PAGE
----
Saturday, August 3, 2019

Coral Hoary Pea - Tephrosia angustissima var. corallicola

Tephrosia angustissima var. corallicola in a pot at my home

Seed pods and seeds - These are quite small
Coral hoary pea (Tephrosia angustissima var. corallicola) is a very rare variety of a very rare plant in Florida. It is found naturally only in extreme south Florida - Collier and Miami-Dade Counties in sunny open pinelands. According to my friend, Roger Hammer, it has been reported from Hillsborough County as well, but nativity of that record seems suspect to me. This is a relatively easy plant to grow and these may be escaped from cultivation though it is rarely propagated by anyone associated with the native plant nursery group - FANN.
Coral hoary pea is a low-growing perennial that rarely stands more than 6 inches tall, but spreads for several feet once established. Like other members of this genus, it has compound leaves that are coated with silky "hairs".  Each compound leaf is about 2 inches long and individual leaflets are mostly less than 1/2 inch.
Blooming occurs from spring through fall. Each pink bloom opens in the afternoon and lasts one day. They are about 1/4 inch long and are pollinated by small bees. Pollinated flowers develop quickly into thin "beans" that are about 1 inch long and quite slender in shape. Like most "beans and peas", the pods turn brown and then split with a decided twist that throws the ripe seed away from the parent plant. The force of this twist-and-release action can send a seed dozens of feet away.
Coral hoary pea is quite rare in nature and is listed as a state-endangered species. It is not endemic, however, as it also is reported to occur in Cuba. Despite its rarity, it is a very easy species to grow and propagate. A friend of mine won this plant at a charity plant auction for me over a year ago and I have so far kept it in its pot. It responds well to life in these conditions, has good drought tolerance and flowers profusely. I have been collecting these seeds and growing them here at Hawthorn Hill where I hope to add it to my routine propagation list.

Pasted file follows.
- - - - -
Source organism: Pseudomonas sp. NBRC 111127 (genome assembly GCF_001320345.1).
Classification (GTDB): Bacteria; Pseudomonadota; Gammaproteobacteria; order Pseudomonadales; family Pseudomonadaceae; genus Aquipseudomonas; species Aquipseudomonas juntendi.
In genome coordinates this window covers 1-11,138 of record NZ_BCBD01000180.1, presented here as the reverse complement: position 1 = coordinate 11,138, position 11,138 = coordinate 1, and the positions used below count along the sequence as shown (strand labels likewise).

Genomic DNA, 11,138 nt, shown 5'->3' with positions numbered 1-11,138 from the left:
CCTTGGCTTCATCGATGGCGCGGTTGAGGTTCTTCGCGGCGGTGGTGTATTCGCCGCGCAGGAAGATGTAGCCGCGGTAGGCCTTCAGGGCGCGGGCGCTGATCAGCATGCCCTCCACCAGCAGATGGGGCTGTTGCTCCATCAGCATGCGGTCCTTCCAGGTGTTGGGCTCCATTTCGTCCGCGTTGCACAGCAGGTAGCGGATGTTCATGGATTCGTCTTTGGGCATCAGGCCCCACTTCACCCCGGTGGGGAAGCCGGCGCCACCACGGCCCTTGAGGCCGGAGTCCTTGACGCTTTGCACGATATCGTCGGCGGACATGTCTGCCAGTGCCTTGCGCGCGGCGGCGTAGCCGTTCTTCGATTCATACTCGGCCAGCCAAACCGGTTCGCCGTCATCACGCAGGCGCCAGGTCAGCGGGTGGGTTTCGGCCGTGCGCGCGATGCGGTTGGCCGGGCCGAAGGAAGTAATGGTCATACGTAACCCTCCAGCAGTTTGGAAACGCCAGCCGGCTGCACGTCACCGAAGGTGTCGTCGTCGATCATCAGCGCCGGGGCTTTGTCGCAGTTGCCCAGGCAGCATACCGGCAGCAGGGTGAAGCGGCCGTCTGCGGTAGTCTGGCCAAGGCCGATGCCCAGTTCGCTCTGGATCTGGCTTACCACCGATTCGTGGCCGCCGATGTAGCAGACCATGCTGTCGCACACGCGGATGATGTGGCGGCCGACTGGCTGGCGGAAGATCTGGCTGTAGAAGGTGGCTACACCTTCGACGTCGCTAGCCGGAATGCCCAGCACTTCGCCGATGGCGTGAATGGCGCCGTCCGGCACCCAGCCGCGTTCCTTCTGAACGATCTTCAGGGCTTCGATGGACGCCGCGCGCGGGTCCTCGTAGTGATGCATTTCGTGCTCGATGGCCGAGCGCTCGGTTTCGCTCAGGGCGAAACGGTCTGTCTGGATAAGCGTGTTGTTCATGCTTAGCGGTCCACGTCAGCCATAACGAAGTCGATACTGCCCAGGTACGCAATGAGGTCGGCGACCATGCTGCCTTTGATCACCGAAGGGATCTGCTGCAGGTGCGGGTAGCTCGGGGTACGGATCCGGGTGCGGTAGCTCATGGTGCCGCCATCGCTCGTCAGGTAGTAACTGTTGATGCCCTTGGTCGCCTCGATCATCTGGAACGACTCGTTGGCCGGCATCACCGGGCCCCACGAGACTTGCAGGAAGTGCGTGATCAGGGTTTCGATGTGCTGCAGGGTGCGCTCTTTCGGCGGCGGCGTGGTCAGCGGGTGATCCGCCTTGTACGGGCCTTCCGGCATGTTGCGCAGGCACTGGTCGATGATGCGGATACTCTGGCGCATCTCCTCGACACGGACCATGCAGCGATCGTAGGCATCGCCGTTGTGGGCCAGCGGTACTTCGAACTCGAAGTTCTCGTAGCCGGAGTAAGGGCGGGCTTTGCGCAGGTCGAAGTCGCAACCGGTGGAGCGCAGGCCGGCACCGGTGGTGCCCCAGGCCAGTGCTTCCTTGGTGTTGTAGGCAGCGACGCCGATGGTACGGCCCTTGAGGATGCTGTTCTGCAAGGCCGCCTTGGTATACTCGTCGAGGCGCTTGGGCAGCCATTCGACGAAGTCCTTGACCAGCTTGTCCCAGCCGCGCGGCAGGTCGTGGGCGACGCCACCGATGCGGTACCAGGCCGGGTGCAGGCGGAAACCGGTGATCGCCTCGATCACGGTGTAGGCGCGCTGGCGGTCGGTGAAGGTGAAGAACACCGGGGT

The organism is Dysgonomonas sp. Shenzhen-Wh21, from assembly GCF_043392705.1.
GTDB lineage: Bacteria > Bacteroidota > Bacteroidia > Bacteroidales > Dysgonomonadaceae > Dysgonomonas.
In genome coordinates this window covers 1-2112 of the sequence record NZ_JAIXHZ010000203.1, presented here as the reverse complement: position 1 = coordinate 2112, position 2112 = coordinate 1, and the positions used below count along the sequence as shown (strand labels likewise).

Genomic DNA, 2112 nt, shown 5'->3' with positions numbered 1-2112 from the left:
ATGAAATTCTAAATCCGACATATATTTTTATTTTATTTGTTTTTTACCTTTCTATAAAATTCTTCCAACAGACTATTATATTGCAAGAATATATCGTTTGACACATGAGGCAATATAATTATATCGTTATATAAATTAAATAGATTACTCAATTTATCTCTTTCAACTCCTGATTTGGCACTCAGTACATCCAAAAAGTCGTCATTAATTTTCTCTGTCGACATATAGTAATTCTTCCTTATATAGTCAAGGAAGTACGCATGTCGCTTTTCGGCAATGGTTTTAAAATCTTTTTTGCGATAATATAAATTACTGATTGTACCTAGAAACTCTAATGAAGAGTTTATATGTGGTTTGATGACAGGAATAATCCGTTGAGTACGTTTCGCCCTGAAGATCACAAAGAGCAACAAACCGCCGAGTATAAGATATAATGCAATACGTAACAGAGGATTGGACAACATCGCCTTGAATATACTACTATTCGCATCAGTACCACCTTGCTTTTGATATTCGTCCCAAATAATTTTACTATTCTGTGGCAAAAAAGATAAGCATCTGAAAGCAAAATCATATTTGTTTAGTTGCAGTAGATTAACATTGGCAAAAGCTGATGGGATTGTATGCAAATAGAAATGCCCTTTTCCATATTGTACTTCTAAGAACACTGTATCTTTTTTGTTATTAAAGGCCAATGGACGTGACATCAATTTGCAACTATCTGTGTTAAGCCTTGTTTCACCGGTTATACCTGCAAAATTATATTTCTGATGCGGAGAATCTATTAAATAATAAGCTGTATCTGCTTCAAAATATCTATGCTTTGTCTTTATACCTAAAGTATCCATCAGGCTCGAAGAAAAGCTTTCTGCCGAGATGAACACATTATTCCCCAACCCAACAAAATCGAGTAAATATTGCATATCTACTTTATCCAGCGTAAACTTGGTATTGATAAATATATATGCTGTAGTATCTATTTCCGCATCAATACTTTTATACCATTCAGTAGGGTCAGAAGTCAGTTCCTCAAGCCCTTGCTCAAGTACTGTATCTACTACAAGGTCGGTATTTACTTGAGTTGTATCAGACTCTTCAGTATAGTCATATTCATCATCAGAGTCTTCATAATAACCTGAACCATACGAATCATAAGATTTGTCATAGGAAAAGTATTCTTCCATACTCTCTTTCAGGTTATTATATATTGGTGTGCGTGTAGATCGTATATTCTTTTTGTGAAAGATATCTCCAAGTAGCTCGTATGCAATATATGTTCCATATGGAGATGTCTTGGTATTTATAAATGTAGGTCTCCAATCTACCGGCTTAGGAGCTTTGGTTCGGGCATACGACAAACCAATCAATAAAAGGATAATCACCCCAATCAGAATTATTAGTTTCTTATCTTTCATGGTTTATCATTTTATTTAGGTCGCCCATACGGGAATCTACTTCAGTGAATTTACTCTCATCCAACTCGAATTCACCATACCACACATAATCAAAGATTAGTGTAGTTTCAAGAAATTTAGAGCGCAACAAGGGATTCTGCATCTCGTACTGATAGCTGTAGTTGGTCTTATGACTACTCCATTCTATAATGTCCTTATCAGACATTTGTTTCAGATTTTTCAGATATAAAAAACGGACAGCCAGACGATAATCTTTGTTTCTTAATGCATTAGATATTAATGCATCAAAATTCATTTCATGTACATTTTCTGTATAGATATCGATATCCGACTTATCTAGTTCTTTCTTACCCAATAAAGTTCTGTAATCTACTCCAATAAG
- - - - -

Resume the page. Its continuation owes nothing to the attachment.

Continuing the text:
Members of the pea family are rarely grown by members of FANN - the Florida Association of Native Nurseries, but they should be considered more. Many serve as host plants for butterflies. It's close cousin, Florida hoary pea (T. florida) is known as a host plant for the northern duskywing skipper, for example,  and though this butterfly does not extend into extreme south Florida, it is reasonable to assume it might use coral hoary pea also in my area of the state. I will be watching closely.

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